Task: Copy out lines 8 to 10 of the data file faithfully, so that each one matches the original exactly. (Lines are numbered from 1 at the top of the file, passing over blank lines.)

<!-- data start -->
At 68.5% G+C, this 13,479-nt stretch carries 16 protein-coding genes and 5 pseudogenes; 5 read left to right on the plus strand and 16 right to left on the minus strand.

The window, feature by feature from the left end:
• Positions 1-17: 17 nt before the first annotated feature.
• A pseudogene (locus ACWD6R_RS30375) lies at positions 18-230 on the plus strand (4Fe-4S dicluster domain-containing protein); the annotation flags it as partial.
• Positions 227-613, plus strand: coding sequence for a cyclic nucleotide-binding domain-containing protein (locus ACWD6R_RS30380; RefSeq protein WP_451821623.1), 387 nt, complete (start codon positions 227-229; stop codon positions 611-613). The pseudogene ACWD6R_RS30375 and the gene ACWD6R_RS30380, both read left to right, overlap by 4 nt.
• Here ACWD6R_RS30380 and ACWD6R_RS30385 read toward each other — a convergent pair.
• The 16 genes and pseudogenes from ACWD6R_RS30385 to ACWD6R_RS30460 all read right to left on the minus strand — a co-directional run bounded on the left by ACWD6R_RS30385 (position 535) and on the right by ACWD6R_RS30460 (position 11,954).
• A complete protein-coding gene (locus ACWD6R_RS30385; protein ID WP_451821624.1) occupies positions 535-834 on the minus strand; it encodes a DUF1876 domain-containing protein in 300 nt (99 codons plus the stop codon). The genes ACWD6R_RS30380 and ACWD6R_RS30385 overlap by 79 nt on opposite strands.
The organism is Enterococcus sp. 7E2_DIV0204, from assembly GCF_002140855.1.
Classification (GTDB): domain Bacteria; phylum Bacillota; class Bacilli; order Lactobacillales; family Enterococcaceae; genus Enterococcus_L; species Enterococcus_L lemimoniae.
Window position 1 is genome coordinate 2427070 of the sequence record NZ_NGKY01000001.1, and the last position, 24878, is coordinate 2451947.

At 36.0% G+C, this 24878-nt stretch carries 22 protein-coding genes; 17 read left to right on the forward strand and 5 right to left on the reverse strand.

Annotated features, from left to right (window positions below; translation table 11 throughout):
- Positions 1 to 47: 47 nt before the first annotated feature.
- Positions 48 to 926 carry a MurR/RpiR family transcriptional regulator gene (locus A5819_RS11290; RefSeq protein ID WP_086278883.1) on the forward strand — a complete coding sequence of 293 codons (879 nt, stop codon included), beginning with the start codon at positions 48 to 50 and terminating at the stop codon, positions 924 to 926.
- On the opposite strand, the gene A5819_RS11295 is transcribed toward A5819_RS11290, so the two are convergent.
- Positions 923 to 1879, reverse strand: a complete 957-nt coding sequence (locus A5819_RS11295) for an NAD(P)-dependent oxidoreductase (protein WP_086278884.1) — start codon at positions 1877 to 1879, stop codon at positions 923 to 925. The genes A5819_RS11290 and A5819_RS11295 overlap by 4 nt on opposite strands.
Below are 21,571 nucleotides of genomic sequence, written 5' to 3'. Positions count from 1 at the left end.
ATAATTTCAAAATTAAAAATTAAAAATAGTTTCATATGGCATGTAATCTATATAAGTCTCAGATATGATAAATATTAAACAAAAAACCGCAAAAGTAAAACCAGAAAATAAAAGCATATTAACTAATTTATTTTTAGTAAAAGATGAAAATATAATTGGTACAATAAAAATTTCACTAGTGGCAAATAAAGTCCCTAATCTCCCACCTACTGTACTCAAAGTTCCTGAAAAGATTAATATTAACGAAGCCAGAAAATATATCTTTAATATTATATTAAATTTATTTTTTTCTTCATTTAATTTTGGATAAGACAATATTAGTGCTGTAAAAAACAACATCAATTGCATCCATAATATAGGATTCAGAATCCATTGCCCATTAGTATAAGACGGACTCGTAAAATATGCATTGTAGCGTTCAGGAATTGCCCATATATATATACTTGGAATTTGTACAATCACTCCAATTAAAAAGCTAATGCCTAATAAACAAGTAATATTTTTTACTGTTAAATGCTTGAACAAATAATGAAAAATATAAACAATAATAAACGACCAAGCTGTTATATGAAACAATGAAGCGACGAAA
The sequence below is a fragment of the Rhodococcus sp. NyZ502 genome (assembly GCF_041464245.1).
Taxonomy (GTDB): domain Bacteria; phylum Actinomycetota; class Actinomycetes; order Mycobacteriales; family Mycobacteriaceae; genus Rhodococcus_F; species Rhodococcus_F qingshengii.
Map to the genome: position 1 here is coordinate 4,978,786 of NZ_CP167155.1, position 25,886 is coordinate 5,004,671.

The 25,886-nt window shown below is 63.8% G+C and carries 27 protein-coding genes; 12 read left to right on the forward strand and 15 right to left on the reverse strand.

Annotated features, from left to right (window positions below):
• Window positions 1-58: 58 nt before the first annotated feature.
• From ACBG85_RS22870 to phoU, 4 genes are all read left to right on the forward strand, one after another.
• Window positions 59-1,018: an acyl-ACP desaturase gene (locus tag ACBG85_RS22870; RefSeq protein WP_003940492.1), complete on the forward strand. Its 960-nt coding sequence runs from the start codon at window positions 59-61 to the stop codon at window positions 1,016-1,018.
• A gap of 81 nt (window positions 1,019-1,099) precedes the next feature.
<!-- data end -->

• A complete protein-coding gene (locus ACWD6R_RS30385; protein ID WP_451821624.1) occupies positions 535-834 on the minus strand; it encodes a DUF1876 domain-containing protein in 300 nt (99 codons plus the stop codon). The genes ACWD6R_RS30380 and ACWD6R_RS30385 overlap by 79 nt on opposite strands.
The organism is Enterococcus sp. 7E2_DIV0204, from assembly GCF_002140855.1.
Classification (GTDB): domain Bacteria; phylum Bacillota; class Bacilli; order Lactobacillales; family Enterococcaceae; genus Enterococcus_L; species Enterococcus_L lemimoniae.